Skeedeen | Thursday, April 8, 2010

To start, I chiseled the new bungs on the windshield flush with the surrounding surface and lightly sanded, then applied spot varnish to the bungs to begin the buildup there.

New materials for some of the jobs on the work list had arrived yesterday, so I pressed on with those tasks, beginning with the new aluminum deck hatch above the battery compartment.

The existing opening was the correct size in length (the long dimension), but a bit too narrow in width.  I traced a rough outline of the inside of the new hatch on the deck, then expanded the opening aft towards the engine box as required to allow the new hatch to slip into place.


The old coring at the aft end was wet; the remaining sides of the original opening had been previously sealed and were in satisfactory condition.  I dug out the bad material at the aft end and, with the hatch frame in place, marked all the screw locations  so that I could overbore the holes to omit the core material around the fastener locations; later in the day, I filled the holes, and the reamed-out core at the aft end, with thickened epoxy.


The new hatch extended far enough aft that it interfered with the engine box cover; earlier, I'd measured the hatch to ensure it would fit, and had identified this small issue, so it came as no surprise.  I simply needed to slightly modify the front of the engine box, removing about 1/4" of material in way of the hatch flange so the box would sit properly on the deck once more.  I dug out the coring material from the newly cut edge so I could later fill it with epoxy.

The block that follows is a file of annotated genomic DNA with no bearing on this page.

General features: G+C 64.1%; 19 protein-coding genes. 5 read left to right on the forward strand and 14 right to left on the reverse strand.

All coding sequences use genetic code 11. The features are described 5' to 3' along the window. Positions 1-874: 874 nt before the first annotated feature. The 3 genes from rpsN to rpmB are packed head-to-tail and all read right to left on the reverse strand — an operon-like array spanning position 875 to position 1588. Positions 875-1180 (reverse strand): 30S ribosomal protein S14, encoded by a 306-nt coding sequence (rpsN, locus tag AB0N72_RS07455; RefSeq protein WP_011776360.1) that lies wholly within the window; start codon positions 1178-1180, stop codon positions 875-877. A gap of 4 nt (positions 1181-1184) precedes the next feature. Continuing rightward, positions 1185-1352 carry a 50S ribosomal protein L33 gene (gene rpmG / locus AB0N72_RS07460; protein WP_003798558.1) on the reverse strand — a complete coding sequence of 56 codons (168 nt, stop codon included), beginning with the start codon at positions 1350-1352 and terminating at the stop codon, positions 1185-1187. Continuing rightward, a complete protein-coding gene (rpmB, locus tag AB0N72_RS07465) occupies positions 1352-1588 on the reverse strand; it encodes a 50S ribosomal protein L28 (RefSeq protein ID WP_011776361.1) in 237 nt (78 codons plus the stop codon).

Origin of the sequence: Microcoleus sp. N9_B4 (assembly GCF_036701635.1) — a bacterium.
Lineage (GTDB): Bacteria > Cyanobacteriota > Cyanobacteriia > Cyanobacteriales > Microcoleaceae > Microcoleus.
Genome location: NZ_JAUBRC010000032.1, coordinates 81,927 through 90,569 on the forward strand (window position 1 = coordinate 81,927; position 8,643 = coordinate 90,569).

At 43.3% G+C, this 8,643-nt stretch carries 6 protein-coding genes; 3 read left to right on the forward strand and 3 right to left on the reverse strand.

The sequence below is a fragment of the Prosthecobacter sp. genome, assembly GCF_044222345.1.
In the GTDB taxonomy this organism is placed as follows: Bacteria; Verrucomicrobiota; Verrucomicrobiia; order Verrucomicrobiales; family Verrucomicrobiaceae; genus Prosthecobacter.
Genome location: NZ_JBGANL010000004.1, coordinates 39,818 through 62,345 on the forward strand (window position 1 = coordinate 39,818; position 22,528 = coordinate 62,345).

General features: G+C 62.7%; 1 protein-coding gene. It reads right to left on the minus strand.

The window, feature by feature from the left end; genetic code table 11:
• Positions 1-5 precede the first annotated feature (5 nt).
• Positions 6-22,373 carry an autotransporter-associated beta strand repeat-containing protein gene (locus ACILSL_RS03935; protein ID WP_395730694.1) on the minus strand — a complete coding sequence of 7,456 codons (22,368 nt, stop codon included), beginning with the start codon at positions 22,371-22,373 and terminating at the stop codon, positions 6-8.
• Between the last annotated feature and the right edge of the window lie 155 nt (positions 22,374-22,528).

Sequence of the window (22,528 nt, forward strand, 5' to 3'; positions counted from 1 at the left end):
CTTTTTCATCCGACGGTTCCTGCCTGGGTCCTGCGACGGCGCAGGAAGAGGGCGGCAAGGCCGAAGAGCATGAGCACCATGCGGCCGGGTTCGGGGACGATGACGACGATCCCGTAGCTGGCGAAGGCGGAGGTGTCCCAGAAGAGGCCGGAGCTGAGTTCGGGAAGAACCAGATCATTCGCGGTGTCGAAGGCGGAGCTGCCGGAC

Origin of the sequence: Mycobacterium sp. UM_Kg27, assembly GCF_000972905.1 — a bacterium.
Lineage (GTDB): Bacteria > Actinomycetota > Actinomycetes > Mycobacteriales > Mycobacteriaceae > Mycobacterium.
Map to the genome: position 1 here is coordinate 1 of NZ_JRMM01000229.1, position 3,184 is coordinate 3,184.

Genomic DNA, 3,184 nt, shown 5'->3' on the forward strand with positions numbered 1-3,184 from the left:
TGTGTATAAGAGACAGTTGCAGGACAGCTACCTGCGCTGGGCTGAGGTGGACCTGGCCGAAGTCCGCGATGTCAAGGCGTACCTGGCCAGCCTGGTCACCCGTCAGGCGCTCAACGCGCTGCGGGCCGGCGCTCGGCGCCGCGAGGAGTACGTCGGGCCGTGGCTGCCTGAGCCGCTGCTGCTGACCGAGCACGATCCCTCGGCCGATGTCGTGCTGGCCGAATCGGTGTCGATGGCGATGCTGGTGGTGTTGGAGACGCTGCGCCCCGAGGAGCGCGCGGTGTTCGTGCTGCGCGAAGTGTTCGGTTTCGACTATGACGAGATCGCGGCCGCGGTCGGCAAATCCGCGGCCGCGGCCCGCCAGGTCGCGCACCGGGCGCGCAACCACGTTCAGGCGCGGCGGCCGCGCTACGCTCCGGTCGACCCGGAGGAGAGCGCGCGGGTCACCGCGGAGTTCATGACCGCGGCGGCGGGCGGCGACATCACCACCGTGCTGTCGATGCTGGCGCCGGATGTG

The engine box was lined with what was probably the original sound insulation.  The owner requested that I replace this, so I began by removing the old material, after removing the pins in the engine box hinges so I could lay the cover down flat on the deck.


The new insulation used the same sort of fasteners as the old, so I saw no need to remove the old spikes that were secured to the inside of the engine box.  Using the old insulation as patterns, I cut the new material to size, taped all the edges with the supplied tape, and installed the new pieces in the box.  The new material featured a self-adhesive backing, and I secured the foam/composite insulation over the existing spikes with the new washers and trim heads supplied with the insulation, before finally taping all the seams between the panels with more of the aluminized tape.

These tasks consumed most of the day, leaving me about two hours to do some varnishing.  With not enough time to varnish the whole boat, I concentrated on the "outside" areas:  the forward faces of the windshield, handrails, eyebrow trim, and toerails, plus assorted pieces of removable trim down on the bench. 


Total Time Billed on This Job Today:  8 hours

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